on the top-row number keys while fiddling with the mouse
does not come naturally to me. As for Rovio... well, I do
love the huge bird plushies they have. Plus the hilarious
Kill All Audio and Pigs cutscene they made for
And even the weather has been great!
Bliaron RPG Review
I don't want to do this. I really don't. But I try to
keep my promises. And I have only read the game through,
so don' take everything I say at a face value.
Bliaron RPG is the latest high-budget RPG
book to come out. It is a fantasy RPG by the Northern
Realms, a bunch of young guys originally from Kainuu, I
think. The book is slightly over 200 pages with
black-and-white interior and gorgeous, if misleading,
covers. The pseudo-celtic motif does not really portray
anything and neither does the name: Bliaron - the
Heritage of Kalthans (yes, I translated that). Bliaron
is the name of the game world and Kalthans an ancient and
now extinct race that left behind highly magical relics
and a bunch of legends that play a prominent part in the
Bliaronian cosmology. I would not have gone for a full
fantasy name when working with original IP (Praedor
was a well-established brand by the time I got to it) and
definitely the sub-header or cover image should have been
more informative. As it is, it says absolutely nothing
about the book.
The story intro in the beginning made my eyes bleed.
The script font they used works just fine on white but
not on the parchment grey they put it on. I still haven't
been able to finish the introduction story without my
eyeballs bursting. Other than that I have no complaints
about the layout. It is a clear two-column setup with an
ornamental frame. The inner art makes a good first
impression. Later, that impression takes a hit when you
realize that all the pictures are close-ups or portraits.
There are no sceneries, street views or larger events.
Also, the body proportions are frequently off, giving me
the impression of a young and not very experienced (but
all the more eager) illustrator. If graphical design had
matched the layout design that would have been great.
Then again, people living in glass houses should not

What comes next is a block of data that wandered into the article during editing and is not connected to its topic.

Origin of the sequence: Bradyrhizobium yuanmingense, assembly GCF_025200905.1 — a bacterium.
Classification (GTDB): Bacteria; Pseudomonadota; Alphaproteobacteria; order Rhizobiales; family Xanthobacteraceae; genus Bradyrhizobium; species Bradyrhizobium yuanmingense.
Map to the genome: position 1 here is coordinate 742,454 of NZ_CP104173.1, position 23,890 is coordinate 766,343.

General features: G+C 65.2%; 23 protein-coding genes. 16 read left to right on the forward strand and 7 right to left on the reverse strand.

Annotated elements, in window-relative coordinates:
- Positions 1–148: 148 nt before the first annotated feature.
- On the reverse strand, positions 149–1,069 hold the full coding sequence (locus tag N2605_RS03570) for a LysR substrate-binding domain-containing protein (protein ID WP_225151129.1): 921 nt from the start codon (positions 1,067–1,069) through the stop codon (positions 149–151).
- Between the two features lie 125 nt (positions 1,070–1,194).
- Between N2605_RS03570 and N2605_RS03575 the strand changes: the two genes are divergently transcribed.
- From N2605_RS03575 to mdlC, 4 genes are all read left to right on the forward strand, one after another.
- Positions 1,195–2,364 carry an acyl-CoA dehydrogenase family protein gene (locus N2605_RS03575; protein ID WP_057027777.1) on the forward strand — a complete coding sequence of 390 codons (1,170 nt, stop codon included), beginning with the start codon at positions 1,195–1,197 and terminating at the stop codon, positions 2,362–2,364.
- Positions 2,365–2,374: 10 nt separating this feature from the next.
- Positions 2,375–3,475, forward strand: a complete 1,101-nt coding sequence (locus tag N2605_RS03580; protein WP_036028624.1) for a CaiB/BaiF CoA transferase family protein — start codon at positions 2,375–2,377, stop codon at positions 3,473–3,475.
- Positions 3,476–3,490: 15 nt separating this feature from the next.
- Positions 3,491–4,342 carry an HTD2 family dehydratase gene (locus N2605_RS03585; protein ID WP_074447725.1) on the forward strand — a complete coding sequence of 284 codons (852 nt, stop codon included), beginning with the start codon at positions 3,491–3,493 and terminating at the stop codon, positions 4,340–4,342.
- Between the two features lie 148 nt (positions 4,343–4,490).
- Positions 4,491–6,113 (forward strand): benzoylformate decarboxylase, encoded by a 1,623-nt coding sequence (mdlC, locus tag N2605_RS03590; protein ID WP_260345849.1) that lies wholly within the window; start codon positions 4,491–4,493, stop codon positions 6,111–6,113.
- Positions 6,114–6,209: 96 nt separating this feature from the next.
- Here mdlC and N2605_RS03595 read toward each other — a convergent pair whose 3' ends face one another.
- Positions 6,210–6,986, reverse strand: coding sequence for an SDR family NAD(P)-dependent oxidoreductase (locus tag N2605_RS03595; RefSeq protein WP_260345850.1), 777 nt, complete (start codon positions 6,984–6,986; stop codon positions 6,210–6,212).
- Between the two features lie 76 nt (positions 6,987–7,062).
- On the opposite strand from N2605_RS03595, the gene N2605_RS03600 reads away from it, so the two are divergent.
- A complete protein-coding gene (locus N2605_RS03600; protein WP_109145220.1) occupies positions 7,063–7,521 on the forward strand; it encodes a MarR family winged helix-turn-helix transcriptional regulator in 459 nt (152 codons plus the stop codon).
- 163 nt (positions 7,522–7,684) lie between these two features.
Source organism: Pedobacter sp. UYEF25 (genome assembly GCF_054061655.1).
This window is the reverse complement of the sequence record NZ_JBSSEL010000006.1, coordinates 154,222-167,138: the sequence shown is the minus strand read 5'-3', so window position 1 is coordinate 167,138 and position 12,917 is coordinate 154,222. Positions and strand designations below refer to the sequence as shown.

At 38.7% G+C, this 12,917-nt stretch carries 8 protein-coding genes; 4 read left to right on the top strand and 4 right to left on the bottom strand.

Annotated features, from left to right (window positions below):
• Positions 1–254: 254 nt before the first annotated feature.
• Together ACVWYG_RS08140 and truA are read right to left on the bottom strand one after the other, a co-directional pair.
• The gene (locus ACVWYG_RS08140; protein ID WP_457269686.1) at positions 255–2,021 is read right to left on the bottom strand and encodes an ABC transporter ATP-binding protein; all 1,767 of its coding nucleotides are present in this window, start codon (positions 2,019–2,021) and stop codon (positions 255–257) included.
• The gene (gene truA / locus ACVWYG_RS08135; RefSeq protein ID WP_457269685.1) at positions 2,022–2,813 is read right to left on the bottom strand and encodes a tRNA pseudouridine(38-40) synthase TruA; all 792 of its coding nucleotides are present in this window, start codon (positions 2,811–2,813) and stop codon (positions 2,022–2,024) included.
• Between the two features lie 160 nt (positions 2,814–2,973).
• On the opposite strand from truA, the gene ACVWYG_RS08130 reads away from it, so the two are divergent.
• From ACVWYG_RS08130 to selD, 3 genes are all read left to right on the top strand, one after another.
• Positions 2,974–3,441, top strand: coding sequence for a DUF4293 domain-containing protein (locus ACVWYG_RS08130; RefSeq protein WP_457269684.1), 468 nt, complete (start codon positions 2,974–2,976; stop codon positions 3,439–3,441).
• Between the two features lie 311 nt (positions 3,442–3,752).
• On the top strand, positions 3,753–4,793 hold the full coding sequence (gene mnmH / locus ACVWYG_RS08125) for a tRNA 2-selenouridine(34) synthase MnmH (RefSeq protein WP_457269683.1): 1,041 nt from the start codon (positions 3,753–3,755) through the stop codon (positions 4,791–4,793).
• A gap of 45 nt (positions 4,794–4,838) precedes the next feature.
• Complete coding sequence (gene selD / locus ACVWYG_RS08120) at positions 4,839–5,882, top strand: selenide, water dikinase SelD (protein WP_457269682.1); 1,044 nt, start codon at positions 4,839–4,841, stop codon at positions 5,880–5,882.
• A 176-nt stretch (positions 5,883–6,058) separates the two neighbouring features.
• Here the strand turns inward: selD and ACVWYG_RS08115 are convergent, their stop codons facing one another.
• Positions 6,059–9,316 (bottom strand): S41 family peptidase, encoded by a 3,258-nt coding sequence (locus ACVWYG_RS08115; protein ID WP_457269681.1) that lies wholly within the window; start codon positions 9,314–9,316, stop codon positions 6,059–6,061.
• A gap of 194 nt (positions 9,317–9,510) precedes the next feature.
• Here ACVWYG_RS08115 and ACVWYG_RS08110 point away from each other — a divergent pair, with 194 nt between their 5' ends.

The authors of the rulebook appeared completely
stunned when I asked them about the role of characters
during their product presentation. Fortunately the
rulebook is a bit clearer on that. You can do any kind of
character you like but basically if you don't do a wizard
or some magic-using hybrid character, much of the book
will go to waste. Unless you belong to a somewhat fascist
wizard's guild, your magic-using character will be a
heretical outlaw. If you are into conspiracies and stuff,
playing a guild wizard is a valid option. For more
regular adventuring you should go with an outlaw. I would
have liked to see more effort put into assembling an
adventurer party but then again writing that into the RPG
rules is almost a personal fetish of mine. With an
experienced GM the character building process should go
off with out a hitch but I can imagine newbies being
confused by the lack of guidance or easily adaptable
I am prejudiced against this system. You roll your
stat's worth of D10s, pick the highest result and add
your skill to that. However, Atomic Highway uses
a similar method. I hated it but I concede I might be in
the minority here. The bigger problem is that the writers
are chronically bad at explaining stuff and somehow
manage to muddle their examples so that I can't make head
or tails of the numeric flow. With a system this easy,
that is something of an achievement.
The most rules-intensive part of the system is
obviously magic. The game uses a single-axis magic system
where you pick the type of magic you want to cast and the
effect determines difficulty and cost. Apparently, all
magic actually comes from summoning spirits to do your
bidding but it works just like regular spell magic. There
are some texts on how GM should make the spirits